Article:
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Some survivors remain traumatized a year after a flood killed 20 in Waverly, Tenn.

JUANA SUMMERS, HOST:

It's been one year since a deadly flood tore through the small town of Waverly, Tenn., and it killed 20 people. There's been a lot of effort to rebuild, but many are still a long way from a full recovery. As Damon Mitchell with member station WPLN reports, it is still unclear if the town will ever be the same.

DAMON MITCHELL, BYLINE: Last August, the water got so deep that it trapped families and forced others to their rooftops. Looking out a foggy window, Linda Almond recorded a glimpse of the flood on social media as the brown water carried debris past her home.

(SOUNDBITE OF ARCHIVED RECORDING)

LINDA ALMOND: Well, if anybody seen me on Facebook Live, we're being flooded right now in Waverly, Tenn. - really scary.

MITCHELL: Those would be among Almond's last words. The water took her life that morning. A flash flood watch had been issued the evening before, but almost no one was prepared for a historic rainfall. It overflowed the local creek that runs through Waverly. And by 8 a.m. that next morning, Linda Balthrop was also trapped by the flood and recorded video as floodwaters poured into her home.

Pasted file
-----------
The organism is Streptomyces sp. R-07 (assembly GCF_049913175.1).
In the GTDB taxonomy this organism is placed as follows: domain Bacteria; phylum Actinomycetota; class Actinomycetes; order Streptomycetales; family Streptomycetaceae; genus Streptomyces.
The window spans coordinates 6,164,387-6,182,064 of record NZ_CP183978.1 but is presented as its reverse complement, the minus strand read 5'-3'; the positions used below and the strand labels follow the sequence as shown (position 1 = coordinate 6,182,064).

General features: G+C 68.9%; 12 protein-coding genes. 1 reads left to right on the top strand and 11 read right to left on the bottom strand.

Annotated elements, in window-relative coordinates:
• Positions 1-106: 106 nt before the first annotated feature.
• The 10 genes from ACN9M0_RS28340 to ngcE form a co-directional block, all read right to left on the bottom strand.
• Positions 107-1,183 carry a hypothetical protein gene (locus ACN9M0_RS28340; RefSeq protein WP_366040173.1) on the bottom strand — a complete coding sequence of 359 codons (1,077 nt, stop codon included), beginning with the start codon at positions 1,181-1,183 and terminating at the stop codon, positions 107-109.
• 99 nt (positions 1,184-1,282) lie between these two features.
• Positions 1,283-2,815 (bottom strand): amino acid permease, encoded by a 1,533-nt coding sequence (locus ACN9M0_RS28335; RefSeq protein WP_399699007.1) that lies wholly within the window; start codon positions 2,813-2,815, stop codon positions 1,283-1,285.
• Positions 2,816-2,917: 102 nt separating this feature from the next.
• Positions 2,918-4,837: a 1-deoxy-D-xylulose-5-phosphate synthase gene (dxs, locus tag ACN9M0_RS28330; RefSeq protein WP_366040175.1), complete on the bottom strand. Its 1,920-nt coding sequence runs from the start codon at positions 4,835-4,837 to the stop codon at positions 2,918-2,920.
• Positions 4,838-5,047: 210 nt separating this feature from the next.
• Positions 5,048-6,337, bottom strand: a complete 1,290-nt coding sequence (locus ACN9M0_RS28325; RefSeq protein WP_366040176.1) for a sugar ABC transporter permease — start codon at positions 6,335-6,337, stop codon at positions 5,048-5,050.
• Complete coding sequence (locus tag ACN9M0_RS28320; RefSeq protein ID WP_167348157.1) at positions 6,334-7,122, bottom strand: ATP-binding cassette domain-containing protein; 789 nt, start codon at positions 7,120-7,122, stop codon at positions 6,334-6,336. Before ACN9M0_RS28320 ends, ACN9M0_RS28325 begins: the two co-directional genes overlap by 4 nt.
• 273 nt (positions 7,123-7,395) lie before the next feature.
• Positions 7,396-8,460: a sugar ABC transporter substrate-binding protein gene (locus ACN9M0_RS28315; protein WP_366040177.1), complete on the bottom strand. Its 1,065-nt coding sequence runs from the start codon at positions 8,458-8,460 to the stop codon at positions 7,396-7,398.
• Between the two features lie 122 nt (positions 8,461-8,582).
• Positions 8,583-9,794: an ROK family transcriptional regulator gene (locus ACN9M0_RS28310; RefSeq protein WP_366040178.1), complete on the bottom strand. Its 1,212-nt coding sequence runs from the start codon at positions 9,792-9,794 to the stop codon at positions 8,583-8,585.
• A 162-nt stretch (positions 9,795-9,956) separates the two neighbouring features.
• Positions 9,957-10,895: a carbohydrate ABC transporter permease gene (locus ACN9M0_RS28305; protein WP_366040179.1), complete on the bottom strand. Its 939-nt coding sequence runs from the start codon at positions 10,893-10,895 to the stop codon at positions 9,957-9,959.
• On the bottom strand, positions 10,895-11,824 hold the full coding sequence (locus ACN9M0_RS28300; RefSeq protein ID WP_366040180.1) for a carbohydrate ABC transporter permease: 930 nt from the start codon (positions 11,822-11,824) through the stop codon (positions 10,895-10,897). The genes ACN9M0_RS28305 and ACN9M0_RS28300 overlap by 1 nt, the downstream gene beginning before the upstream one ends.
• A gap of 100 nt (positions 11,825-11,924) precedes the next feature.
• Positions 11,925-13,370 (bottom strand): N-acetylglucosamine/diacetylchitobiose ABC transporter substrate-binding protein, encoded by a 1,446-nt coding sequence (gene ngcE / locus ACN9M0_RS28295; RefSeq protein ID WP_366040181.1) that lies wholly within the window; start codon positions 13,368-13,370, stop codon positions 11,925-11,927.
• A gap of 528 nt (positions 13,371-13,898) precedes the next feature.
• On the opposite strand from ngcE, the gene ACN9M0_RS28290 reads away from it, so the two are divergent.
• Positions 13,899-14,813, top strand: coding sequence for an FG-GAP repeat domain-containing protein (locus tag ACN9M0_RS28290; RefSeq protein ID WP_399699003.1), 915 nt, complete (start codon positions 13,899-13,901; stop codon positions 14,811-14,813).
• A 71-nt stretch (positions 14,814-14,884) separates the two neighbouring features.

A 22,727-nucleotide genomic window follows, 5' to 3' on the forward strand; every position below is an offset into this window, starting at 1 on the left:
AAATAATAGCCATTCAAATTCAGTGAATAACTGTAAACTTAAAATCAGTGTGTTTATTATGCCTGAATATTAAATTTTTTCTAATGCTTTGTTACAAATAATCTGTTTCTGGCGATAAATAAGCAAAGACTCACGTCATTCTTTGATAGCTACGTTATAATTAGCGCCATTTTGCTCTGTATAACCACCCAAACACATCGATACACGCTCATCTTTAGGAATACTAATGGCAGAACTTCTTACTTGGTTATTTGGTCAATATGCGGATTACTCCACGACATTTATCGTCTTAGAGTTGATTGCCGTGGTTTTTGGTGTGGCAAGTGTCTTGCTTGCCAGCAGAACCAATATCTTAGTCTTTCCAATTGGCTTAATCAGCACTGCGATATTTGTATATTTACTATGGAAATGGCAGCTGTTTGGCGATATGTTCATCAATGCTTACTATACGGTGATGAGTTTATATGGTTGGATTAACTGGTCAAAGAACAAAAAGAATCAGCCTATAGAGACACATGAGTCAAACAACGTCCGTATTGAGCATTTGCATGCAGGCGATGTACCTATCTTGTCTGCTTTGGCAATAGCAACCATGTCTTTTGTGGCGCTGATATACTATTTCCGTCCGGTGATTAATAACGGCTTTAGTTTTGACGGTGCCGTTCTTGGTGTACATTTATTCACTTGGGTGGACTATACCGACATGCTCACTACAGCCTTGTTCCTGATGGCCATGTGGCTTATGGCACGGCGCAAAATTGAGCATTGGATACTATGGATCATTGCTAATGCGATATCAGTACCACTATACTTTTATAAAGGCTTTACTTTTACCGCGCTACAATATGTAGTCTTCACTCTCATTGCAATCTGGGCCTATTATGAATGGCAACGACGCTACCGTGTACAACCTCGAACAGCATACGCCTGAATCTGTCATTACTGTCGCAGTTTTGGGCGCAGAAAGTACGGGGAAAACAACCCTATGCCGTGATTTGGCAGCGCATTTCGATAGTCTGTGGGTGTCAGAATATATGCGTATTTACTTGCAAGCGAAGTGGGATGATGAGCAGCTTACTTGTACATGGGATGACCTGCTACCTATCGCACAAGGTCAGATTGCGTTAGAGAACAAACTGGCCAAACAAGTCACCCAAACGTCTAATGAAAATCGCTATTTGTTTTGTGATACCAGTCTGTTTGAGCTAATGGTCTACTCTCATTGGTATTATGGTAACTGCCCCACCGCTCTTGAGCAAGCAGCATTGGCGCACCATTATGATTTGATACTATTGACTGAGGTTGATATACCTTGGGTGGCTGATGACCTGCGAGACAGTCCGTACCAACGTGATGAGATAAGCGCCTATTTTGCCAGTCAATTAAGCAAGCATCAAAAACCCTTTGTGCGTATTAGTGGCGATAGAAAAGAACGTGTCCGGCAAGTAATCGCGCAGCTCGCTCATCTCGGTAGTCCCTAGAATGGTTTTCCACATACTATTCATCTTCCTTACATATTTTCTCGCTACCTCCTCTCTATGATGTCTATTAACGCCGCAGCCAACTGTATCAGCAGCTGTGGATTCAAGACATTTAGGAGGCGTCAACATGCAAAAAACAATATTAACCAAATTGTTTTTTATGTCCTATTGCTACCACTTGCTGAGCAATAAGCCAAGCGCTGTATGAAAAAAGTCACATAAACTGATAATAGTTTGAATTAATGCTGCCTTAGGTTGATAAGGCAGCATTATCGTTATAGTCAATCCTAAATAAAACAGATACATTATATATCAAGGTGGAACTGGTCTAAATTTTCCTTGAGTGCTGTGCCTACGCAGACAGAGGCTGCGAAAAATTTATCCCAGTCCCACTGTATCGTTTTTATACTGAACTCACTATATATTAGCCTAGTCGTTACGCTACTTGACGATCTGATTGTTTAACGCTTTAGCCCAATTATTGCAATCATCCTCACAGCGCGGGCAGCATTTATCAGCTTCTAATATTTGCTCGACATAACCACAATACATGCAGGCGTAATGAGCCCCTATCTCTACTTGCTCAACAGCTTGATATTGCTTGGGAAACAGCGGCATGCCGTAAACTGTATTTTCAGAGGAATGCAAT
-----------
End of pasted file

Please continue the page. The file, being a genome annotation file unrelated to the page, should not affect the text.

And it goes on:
(SOUNDBITE OF WATER RUNNING)

LINDA BALTHROP: It came fast - in a flash.

(SOUNDBITE OF HELICOPTER WHIRRING)

MITCHELL: The sound of helicopter blades filled the air while rescue boats cruised on the floodwaters below. Balthrop, who's in her mid-70s, survived the flood with her husband. But like many others, the experience was enough for them to count their losses and leave Waverly. They moved closer to their daughter and grandchildren in Mississippi.

BALTHROP: Coming back to Waverly and seeing it, I kind of admire the people that have stuck around 'cause it's really depressing here. It really is.

MITCHELL: They'd been in their old home nearly 50 years. But now she's ready to put those memories behind her.

BALTHROP: If I were here, it wouldn't be so easy to do that 'cause it's all around us, you know - all this destruction. But I think we're better off in - where we are now.

MITCHELL: Balthrop lived just a short walk north of the creek. She says she had the highest house in the neighborhood and wasn't considered part of the flood plain. But even her home wasn't safe when 21 inches fell in a single day. Floodwaters damaged dozens of businesses and destroyed most of Waverly's public housing units. Buddy Frazier grew up in Waverly and is now mayor of the town. But the place he knew before the flood could be slipping away as people like Linda Balthrop and the family he rented a house to have left.

BUDDY FRAZIER: They all survived, but then they had to relocate. So we lost a good family. That's another one of the casualties is what it is.